Wednesday, May 27, 2009

Summer Reading


Those of us who sew would not be surprised to learn that working with your hands is the new black. Last week I read in Slate that Shop Class as Soulcraft: An Inquiry Into the Value of Work " was the best self-help book that I've ever read" Buddhists have long felt that physical labor helps clear your mind, and the Shakers argued (gently of course) that honest labor was a form of prayer.
Sewing for me is a form of meditation, plus problem solving, with the satisfaction of a job well done. Most of the people that I know who garden or sew or paint are happy people. Yet those people I know who are mainly 'cube dwellers' without outside interests are often very cranky or cynical. I'm sure there is a connection here. Modern philosophers argue that the source of modern anomie is that we work in jobs that have no tangible results. But when we sew or quilt or knit or crochet, when we cook or garden or clean or paint, we have something to show for our labors. It makes us happy and it contributes to our mental health.

When I went to college, we were supposed to learn how to think. We didn't learn anything practical, like how to build furniture, or houses, or repairing machinery. It would be interesting if in the future students could have combined degrees that taught, say, French Literature or Architecture, or whatever, but also a little plumbing or woodwork as part of their education. Don't you think people would be happier if they learned a productive skill alongside a "thinking" one? That's why Shop Class as Soulcraft: An Inquiry Into the Value of Work is on top of my summer reading list. And since we are in the worst recession in our lifetimes, it might be healthy to reflect on the power and meaning of work, and what we bring to our work, and what our work gives back to us. I'd like to add more creative pursuits to my week. I've resolved to add more sewing time, and less "non-happy work" time to my schedule. Also as a nation it would be healthy to think about work as well. Keeping work local. Valuing our workers. Stuff like that.(That's the Berkeley girl coming out.)

I am reminded of those bumper stickers that say "I'd rather be fishing," or skydiving, or sailing. Notice how no one says they'd rather be making a power point presentation or backing up the system, or writing a report?
I'd rather be working in my sewing room. I like making things. It makes me a whole person (and now I have a book to back me up)
What would you rather be doing?

9 comments:

cidell said...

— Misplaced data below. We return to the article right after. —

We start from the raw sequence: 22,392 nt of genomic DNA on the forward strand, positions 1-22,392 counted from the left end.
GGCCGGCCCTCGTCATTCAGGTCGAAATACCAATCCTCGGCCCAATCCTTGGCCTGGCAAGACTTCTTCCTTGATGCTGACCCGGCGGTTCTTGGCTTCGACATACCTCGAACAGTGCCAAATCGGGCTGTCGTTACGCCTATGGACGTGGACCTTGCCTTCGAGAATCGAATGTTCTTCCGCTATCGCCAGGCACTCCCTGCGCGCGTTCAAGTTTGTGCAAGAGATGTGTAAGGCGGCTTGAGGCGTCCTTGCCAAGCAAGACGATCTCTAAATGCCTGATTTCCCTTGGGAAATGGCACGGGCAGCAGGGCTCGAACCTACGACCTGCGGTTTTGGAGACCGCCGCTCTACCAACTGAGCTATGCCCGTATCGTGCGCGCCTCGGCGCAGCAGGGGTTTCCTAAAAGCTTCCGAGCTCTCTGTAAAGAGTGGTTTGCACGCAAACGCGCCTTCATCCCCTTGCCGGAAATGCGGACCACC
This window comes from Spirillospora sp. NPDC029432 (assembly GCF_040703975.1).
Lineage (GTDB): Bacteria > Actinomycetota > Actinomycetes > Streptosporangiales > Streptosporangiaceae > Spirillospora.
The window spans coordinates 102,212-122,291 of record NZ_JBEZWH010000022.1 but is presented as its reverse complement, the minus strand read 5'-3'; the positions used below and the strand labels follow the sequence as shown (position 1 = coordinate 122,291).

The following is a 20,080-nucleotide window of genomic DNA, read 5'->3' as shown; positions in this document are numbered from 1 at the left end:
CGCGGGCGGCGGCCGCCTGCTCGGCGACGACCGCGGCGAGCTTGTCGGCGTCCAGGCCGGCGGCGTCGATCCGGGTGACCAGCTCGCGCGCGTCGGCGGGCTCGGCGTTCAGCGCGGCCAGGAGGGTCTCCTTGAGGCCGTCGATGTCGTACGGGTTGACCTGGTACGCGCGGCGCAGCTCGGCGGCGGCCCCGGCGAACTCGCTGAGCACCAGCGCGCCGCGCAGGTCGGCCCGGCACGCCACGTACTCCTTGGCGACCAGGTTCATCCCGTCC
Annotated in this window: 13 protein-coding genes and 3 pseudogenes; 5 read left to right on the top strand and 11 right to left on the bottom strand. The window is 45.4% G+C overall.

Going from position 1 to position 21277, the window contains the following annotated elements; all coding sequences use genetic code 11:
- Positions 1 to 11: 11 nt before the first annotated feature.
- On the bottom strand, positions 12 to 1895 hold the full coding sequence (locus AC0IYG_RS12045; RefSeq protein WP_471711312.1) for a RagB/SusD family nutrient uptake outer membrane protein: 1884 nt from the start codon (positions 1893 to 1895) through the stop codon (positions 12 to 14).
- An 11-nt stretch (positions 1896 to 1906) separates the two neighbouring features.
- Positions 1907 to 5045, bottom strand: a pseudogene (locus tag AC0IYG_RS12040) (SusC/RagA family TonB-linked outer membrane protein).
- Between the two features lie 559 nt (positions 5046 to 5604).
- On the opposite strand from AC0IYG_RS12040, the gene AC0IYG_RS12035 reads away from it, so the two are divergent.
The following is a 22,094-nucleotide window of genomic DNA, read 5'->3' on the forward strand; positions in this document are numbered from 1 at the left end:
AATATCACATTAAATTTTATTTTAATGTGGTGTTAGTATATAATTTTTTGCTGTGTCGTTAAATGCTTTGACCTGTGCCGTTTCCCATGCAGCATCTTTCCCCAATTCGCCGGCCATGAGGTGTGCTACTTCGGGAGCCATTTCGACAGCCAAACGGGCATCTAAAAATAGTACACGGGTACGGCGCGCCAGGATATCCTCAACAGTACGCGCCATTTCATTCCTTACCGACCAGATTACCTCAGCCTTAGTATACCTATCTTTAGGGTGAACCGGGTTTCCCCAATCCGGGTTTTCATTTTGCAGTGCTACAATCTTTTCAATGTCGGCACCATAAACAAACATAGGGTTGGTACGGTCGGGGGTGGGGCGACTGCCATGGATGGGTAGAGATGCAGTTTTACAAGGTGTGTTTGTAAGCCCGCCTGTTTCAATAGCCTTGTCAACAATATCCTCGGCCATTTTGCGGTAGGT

YES! This was also on the SLATE gabfest too! I just added this book to my Goodreads.

Christina said...

Agree! I just put this on hold at the library. Now I'm off to work with my hands (on a very pretty dress...)

JoanneM said...

Amen.

Uta said...

Great post. And thanks for the book tip - although I gather we sewers have already figured this out for ourselves, haven't we? I consciously decided to sew more when I was so frustrated by my (real life) work that I couldn't sleep anymore. I just needed someplace else to put my thoughts and energy, that gave me a result at the end of the day, and it totally worked! And you're right, we really ought to teach our children the value of manual, tangible work.

Toby Wollin said...

You are SOOOO right. No one says "I'd rather be doing a Powerpoint presentation". They also don't say, "I'd rather be pushing papers from one side of my desk to another" or "I'd rather be taking a meeting" or "I'd rather be on a conference call."

Lindsay T said...

Bulls eye with this one! I am a much happier and saner person since returning to sewing 3 years ago. I'm like you—I need to be making things.

Allyn Humphreys said...

And what really concerns me is that the "younger generation" (gawd, I can't believe I'm so old that I'm using that phrase) isn't being exposed to crafts (sewing, woodworking) and music and hands-on trade skills in school anymore . . . and it seems like so many parents don't have the skills/aptitude/interest or the time to teach their offspring. I'm afraid these kids are going to find a great deal of frustration later in life, as they're not going to have the creative outlets that folks like us have developed and cherish so greatly!

kbenco said...

I love this post. A productive hobby does seem to keep people happy.

CLF said...

Great choice! I discovered this book excerpt last week on the New York Times website and found it so entertaining that I read large portions of it out loud to my husband.

I enjoy doing many activities with my hands, including sewing, knitting and jam making—to name a few. (And I'm pretty darn good at all of them, if I do say so myself).

I find these activities challenging and rewarding. But I'm as cranky, cynical and pessimistic as any cube dweller.

I reject the notion that people who do stuff with their hands are any nobler or on a higher spiritual plane than those who don't.